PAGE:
Emily Lessard

 
For an exhibition titled “The Seventh Side of
the Die,” Emily Lessard designed an anthology of artists’
writings printed in a newspaper format. Each headline in the paper is
surrounded by a combination of formal elements, such as lines,
x’s, and s’s, that appear to have an
expressive significance beyond their visual function. And they actually
do: Though the casual observer wouldn’t notice it, each
combination represents the number 7.

Her technique of creating
graphic systems and aesthetic experiments that have their own internal
logic is typical of Lessard: “I like figuring out all the rules,
and then figuring out where I can interject myself into those
rules.” She uses her panoply of design skills to create a
rigorously thought-out yet playful visual language. Thus, for
Socrates Sculpture Park, a catalog showcasing the artwork in an
outdoor exhibition space, her subtle design scheme relates the
atmospheric colors in the photographs to those of the pages themselves.

Lessard designed the catalog in collaboration with Barbara Glauber,
founder and creative director of the New York–based studio Heavy Meta,
where Lessard has worked since June 2005. A measure of her indefatigable
work ethic is that she started there just three weeks after graduating
from Yale’s MFA program in graphic design. Glauber taught her
during the first year of the three-year curriculum, and Lessard observes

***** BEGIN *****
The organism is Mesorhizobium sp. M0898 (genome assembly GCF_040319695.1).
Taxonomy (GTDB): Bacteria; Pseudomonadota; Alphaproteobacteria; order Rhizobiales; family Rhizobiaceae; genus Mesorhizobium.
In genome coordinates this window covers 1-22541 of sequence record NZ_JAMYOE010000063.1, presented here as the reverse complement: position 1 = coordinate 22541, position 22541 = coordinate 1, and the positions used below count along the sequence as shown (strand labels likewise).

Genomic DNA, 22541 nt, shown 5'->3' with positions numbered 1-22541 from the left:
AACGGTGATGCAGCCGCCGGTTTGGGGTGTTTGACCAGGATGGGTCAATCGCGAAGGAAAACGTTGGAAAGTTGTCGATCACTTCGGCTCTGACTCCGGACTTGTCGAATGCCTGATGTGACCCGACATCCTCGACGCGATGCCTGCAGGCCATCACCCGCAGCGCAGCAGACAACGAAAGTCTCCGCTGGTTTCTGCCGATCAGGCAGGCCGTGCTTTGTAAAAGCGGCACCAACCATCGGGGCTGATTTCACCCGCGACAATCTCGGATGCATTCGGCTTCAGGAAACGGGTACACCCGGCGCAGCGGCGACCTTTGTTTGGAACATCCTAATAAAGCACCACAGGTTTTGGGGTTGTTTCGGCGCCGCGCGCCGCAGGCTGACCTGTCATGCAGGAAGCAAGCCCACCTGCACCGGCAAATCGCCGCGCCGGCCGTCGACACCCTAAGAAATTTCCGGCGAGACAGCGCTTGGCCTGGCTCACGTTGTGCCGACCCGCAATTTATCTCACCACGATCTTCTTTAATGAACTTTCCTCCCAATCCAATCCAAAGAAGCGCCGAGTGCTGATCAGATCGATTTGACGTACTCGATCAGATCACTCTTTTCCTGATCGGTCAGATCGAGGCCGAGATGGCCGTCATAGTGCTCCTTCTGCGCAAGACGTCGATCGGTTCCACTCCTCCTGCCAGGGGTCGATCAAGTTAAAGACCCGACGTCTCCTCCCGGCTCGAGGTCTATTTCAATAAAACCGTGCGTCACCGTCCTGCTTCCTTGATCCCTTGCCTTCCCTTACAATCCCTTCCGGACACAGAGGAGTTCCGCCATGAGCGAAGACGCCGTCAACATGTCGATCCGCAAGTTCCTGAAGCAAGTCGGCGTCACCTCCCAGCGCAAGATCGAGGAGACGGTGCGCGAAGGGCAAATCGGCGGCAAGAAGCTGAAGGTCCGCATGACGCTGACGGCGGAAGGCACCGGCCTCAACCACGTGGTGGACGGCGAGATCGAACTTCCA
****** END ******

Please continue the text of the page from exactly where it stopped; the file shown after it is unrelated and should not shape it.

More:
that working post-academy with her former instructor is “really
continuing school in the best possible way—having a one-on-one
with someone who can teach you every day.”

At the studio,
Lessard has contributed to the design of 10 books—including
several art monographs and The Dog Dialed 911, an anthology of
outrageous content (obtained from The Smoking Gun website) and witty
iconography (designed by Heavy Meta). She co-designed with Glauber the
exhibition “New York Divided: Slavery and the Civil War,”
which debuted in late November at the New-York Historical Society. The
design engages the featured material within a respectful and vibrant
framework that contains, as one might expect, an underlying system. The
custom-made typefaces for the exhibition, for instance, are inspired by
19th-century newspaper typography and vernacular material, including
stencils on shipping crates.

Lessard has no qualms about tackling
controversial issues: She is a firm believer in design’s ability
to affect political consciousness. While a student at Yale, she created
and posted silk-screened broadsheets critiquing the Bush presidency.
Lessard didn’t include an authorial attribution on these posters,
because she felt that the message itself was the essential content.
“It’s not important that it’s my voice,” she
says. “There’s something about anonymous expression that I
gravitate toward.” Of designing projects that have a political
message, she notes, “I will keep reminding myself that this is an
important part of how I want to spend my time working.”

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